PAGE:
Cafeteria table conundrum

Hannah Balfour 17 eats lunch at one of the new tables in the cafeteria.

Heather Trono

Hannah Balfour ’17 eats lunch at one of the new tables in the cafeteria.

Heather Trono, Design Editor

To upperclassmen, the cafeteria is obviously different. Seniors have the Mini-Caf instead of their traditional spot in the third-floor lobby, and rectangular tables have replaced the round ones in order to fit more students.

Along with other fire concerns the back lobby is not able to have tables in it anymore–however kids can still bring their lunches up there and sit on the benches.

Some students like being able to fit more of their friends at the table, but others aren’t nearly as ecstatic–they feel like they have to shout across the room to talk to each other.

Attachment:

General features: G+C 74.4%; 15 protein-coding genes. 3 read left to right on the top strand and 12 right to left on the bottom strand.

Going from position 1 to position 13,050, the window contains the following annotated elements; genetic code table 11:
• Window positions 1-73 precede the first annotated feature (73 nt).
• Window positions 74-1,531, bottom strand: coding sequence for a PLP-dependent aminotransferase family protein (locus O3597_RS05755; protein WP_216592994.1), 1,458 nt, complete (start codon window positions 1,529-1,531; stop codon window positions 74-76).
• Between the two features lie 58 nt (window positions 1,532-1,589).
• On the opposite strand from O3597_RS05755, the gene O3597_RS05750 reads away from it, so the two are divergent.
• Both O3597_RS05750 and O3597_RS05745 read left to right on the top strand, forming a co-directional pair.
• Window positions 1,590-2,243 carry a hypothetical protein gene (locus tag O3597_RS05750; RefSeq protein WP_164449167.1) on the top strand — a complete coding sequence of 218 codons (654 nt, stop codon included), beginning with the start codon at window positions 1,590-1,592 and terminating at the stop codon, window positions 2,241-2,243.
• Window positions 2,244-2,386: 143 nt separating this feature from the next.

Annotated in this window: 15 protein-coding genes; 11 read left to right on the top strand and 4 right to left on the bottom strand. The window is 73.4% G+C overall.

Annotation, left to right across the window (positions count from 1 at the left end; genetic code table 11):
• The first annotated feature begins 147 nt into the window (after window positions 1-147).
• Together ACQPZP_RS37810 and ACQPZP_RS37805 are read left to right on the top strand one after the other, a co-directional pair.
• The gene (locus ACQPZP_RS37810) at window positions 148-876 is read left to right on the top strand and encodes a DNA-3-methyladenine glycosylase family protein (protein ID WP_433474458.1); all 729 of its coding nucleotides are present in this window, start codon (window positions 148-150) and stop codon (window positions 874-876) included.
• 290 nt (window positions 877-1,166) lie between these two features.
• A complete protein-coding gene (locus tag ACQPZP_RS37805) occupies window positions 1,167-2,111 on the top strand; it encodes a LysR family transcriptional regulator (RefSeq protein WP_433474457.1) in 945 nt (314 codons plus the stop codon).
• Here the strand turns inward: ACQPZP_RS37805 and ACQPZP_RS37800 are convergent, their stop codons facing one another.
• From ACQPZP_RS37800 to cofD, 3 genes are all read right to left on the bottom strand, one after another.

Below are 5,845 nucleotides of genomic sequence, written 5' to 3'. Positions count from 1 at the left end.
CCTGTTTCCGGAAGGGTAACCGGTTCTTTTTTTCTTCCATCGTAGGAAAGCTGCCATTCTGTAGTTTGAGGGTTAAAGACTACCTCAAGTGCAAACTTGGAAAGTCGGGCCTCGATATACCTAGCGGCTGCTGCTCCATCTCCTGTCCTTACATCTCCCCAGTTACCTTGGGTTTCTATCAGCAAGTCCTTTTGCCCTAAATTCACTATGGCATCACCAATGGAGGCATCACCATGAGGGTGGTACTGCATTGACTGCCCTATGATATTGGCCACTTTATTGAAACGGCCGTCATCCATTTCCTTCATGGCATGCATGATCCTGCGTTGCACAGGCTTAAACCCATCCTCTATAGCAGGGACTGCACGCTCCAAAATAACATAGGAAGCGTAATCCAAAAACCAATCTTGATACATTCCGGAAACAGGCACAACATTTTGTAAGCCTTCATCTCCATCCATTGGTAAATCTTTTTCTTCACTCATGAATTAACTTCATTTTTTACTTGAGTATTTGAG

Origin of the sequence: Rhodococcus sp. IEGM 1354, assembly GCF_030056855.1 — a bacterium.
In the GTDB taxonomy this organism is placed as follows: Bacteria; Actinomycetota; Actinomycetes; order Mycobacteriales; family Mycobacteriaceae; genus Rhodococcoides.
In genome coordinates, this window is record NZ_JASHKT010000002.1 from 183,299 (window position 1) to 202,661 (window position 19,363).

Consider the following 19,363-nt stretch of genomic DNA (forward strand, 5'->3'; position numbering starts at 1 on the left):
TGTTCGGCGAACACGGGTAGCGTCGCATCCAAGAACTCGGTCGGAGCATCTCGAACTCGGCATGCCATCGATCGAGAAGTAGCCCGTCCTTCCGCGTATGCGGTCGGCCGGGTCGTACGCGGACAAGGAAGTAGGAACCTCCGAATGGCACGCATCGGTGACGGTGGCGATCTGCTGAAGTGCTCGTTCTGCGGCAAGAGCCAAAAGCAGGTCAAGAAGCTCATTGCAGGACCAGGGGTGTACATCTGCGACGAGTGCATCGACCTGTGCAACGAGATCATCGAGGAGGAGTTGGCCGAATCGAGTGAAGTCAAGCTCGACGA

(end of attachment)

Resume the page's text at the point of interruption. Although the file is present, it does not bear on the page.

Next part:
“You can’t really talk to people down there,” said Hannah Balfour ‘17.

“I don’t like the new setup, because the tables are harder to get around,” says Juliette Linder ‘16. And she’s not alone–between the backpacks and how close the tables are, a few students feel a little cramped.

However, most of this change is going to be permanent. Hollis Brookline is aiming to accommodate more kids and give more space schoolwide, and the new lunch tables can now hold 272 students when every seat is full. According to Principal Richard Barnes, the seating was even measured.

“It was all squared out–like, we were in there with tape marking on the floor,” Barnes said.“Because we have really good kids we can do this. If this was another school this would not have worked.”

The cafeteria also has a new set of double doors leading outside, to help ease the flow in the event of a student evacuation.